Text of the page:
Email “threads:” Threading, Conversation grouping and duplicate detection are typically functions of your email client, the software you run on your PC, Mac, Smartphone, etc., or your email provider’s web portal (gmail, yahoo, hotmail, etc.), which you use to access and read your messages. You can use your software’s or portal’s preference settings to control it’s behavior.

    Duplicate detection: The problem here is determining what is a duplicate. Perhaps the customer reserved two cars, but someone else will be driving one of them. Or, they need one car for a certain purpose, like hauling something, and another for family travel. But, going past that, third-party services, like, do not have a complete picture of your rental activity. Only the actual car rental service provider as a single, canonical, view of your upcoming activity. I suspect simply passes the request forward, waits for confirmation, sends the customer an acknowledgement, waits for their commission, and pretty much gets out of the way. Hopefully, in return for this minimal service they are offering some benefit, like a lower negotiated rate, or a scan of all available rental options.

    Now, as to Danish’s desire to get a refund. It appears he was the initial cause of the problem. Yes, it would have been nice if had caught the error, or if Dollar or had made a goodwill offer to cover Danish’s mistake. But, they didn’t and they didn’t have to.

    This is a case where sticking with one company can pay off. If you just search for the lowest rate and spread your car rentals across a number of companies, none of them will see you as a “special” customer. However, if you stick with just one company (and rent enough cars) they may make the extra effort when things like this do happen. Of course, in the end, the rare benefit might not outweigh the extra (possible higher rental) costs of “loyalty.” Same for airlines, hotels, and frankly, even the local butcher.

  3. I would not expect carrentals to keep track of your travel plans any more than I would expect Amazon to make sure you didn’t buy two pairs of the same shoes in different sizes. They are a pass-through, nothing more.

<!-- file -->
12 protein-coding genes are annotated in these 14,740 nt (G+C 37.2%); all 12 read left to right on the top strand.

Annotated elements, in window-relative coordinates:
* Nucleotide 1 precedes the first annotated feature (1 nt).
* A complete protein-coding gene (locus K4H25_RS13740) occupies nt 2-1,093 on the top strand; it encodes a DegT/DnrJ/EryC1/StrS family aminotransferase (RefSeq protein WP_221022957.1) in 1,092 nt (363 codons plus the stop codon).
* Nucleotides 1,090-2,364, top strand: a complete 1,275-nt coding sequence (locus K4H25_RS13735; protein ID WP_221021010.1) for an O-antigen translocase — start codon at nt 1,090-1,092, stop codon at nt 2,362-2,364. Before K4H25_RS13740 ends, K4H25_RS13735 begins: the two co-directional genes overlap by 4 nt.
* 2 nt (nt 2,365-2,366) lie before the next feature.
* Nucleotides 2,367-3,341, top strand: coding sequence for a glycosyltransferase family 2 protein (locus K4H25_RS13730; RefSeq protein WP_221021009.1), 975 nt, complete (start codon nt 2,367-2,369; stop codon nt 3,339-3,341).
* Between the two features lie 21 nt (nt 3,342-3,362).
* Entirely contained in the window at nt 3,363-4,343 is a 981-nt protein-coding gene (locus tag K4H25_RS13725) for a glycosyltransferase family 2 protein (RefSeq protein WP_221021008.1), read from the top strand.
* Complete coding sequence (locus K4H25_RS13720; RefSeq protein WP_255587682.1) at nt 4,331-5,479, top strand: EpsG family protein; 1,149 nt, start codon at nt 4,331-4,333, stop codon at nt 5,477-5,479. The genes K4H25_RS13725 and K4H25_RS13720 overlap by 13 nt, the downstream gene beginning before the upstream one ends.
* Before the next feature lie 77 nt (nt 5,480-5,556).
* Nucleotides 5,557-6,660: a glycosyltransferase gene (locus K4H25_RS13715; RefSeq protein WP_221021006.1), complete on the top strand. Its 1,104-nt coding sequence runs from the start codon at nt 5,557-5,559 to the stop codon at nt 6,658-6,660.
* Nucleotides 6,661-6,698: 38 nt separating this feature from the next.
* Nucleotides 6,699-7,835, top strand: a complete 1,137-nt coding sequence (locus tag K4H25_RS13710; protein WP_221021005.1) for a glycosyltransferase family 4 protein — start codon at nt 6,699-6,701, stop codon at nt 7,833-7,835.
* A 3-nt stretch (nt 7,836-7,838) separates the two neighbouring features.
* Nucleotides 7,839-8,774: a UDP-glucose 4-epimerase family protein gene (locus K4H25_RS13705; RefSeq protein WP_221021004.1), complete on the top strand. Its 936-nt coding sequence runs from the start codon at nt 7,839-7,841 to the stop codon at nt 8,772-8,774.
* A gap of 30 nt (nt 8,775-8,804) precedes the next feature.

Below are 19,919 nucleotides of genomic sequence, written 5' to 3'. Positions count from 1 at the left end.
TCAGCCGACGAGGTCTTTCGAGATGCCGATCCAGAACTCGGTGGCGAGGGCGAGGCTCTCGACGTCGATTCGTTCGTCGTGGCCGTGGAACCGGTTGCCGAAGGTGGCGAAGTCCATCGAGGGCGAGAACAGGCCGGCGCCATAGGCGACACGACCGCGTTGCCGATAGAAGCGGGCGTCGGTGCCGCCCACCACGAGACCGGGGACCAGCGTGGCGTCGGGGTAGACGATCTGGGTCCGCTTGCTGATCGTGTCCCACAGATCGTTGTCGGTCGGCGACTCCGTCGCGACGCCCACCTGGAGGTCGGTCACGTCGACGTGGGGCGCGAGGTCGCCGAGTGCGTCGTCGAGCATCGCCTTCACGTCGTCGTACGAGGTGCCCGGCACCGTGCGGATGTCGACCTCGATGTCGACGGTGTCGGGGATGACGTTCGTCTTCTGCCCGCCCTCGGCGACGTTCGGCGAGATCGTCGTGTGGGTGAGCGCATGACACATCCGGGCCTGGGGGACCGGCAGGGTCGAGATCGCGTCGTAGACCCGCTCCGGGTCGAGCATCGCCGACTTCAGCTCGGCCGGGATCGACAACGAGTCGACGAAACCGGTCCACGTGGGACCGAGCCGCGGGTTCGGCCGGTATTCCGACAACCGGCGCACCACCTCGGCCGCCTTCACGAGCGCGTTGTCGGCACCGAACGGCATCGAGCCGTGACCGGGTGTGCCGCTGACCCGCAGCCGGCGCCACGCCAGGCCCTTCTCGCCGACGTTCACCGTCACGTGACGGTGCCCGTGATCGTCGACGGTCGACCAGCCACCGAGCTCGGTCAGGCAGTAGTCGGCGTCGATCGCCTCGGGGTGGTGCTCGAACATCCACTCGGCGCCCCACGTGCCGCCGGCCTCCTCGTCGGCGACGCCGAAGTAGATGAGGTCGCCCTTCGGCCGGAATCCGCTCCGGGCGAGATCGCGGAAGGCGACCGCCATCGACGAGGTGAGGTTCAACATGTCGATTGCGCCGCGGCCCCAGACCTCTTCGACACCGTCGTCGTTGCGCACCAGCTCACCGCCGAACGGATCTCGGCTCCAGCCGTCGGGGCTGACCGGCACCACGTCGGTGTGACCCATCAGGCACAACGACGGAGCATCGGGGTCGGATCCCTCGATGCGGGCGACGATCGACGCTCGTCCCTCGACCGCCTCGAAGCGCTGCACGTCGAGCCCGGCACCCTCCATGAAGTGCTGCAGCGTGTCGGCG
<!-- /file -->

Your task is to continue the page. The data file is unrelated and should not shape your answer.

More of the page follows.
4. “ says they came in eight hours apart, but that doesn’t necessarily mean he made them eight hours apart”

    Why not?

  5. My credit card company now lets me know if I leave an extra-generous tip, or if a charge seems higher than usual (or lower). But those are cases within a single transaction. I wouldn’t expect a car rental company to see that the same person reserving different rentals on different dates with different transactions are somehow duplicates. I suppose they could ask, but where do you draw the line?

  6. If he made two reservations eight hours apart, there would be to different reservation numbers, even if everything on the reservations remained the same. So, when he got two confirmation e-mails, did he look to see if the reservation numbers differed? Had I gotten two confirmations eight hours apart, I would have called and made sure I only had the one reservation I wanted.

  7. I make duplicate reservations intentionally all the time when I want to lock in a good price, but my plans aren’t firm. I cancel as the date gets closer and my plans firm up. I would hate it if they automatically cancelled duplicates.

  8. The headline is a little misleading since in the response they state that the OP “wasn’t charged for the unused reservation.” The headline should be more like “He reserved for the wrong date and now wants Dollar to honor the quote he was given for a different date.” I’ve never rented from Dollar, and perhaps they’re awful, horrible people; but in this case, they weren’t in the wrong.